In this situation, two or three degrees warmer or colder can make a big difference in the kind of conditions Thursday brings. For this reason, dozens of emergency responders met for a meeting of minds to plan for the worst case scenario, which these responders say is heavy ice.
"I think everybody has been preparing for this over the last couple of days," said Lauderdale Emergency Management director David Sharp. "We started out preparing for something that was much worse."
But regardless of what happens, Sharp said he wants to make sure the community is ready. Hospitals. Red Cross. Law enforcement. These groups say they are prepared to work together.
Sheriff's deputies and police officers will be riding the roads over the next couple of days checking for roads that may need to be closed or people who need to seek warmer shelter.
But Assistant Police Chief Jeff Lewis says the department needs your help keeping an eye out for those in need.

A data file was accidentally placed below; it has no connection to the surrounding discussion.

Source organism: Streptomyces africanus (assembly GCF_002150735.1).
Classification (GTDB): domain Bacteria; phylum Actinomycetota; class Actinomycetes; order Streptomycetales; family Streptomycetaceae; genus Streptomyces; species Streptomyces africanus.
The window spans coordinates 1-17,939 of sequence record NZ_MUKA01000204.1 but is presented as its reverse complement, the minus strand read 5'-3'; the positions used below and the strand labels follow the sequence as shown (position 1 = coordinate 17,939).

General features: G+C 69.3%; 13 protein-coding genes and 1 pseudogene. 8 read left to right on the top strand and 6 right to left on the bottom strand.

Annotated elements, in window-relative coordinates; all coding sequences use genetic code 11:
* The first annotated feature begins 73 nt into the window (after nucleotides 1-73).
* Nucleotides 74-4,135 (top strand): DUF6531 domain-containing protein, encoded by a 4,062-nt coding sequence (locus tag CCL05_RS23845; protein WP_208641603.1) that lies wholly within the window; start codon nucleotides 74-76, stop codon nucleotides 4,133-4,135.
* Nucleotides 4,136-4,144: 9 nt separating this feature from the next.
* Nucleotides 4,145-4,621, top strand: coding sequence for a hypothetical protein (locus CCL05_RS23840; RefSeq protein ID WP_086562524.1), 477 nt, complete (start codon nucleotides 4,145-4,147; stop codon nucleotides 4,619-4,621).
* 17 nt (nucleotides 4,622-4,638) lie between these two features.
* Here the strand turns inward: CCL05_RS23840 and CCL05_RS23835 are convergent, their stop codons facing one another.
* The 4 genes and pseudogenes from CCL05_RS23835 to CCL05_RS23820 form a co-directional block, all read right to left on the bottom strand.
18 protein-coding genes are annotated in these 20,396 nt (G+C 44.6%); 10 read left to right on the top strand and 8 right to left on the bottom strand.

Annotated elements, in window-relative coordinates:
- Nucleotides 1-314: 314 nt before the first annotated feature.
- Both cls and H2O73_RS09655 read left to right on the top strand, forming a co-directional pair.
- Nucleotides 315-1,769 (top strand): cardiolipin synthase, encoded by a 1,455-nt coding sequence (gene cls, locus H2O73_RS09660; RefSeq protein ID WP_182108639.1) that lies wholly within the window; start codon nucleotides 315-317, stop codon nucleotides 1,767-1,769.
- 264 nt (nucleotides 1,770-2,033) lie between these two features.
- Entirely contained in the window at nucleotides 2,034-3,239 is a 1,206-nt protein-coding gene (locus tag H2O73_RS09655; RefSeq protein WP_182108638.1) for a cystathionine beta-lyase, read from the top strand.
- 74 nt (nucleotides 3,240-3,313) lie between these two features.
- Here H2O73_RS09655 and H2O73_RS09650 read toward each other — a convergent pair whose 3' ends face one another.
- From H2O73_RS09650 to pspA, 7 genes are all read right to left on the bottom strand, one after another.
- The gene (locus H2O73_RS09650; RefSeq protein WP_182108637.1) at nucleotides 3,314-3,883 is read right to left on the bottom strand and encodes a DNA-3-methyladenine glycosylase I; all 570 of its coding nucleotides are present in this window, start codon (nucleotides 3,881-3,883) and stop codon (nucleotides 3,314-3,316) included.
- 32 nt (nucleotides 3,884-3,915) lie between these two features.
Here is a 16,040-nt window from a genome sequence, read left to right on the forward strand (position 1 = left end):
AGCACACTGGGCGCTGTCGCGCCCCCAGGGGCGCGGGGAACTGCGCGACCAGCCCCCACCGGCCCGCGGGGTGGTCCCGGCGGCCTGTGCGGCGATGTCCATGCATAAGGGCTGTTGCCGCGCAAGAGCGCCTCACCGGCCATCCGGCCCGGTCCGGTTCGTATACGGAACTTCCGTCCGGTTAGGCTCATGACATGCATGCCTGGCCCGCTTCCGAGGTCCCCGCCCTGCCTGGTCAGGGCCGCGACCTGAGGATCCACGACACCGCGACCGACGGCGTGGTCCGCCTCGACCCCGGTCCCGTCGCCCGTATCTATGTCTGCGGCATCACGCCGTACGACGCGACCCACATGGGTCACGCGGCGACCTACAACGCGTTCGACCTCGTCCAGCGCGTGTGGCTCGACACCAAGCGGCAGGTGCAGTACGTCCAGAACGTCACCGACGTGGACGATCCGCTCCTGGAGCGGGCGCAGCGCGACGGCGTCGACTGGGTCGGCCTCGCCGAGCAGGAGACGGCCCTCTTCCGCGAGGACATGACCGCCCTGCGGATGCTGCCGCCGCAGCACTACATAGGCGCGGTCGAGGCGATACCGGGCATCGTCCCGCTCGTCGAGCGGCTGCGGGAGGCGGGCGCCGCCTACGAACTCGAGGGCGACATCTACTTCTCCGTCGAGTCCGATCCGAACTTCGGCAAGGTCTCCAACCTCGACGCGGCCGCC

"Just ask that you keep an eye for them. If you see something that you think they need help with, let us know," said Lewis. "We will be happy to go out and check on them."
Meridian public works director Monty Jackson says his crews are on stand-by, ready to be dispatched in the case sand is needed for icy roads.
"We have sand that is already trucked up and ready to be put on bridges is necessary. Depending on the time of day we will just have to make a judgment call," Jackson said.
Local emergency responders plan to keep a close eye on the situation throughout the day. The emergency operations center will open early in the morning Thursday and will remain open throughout the day and stay open as the situation progresses.
"We will have people up here answering calls, watching the radar, monitoring the radar," said Sharp. "See what kind of info the police officers are feeding up here so we know what is going on with the roads out there."
Sharp said he hopes none of the preparations are needed, but he wants residents to know they are ready regardless of what comes our way.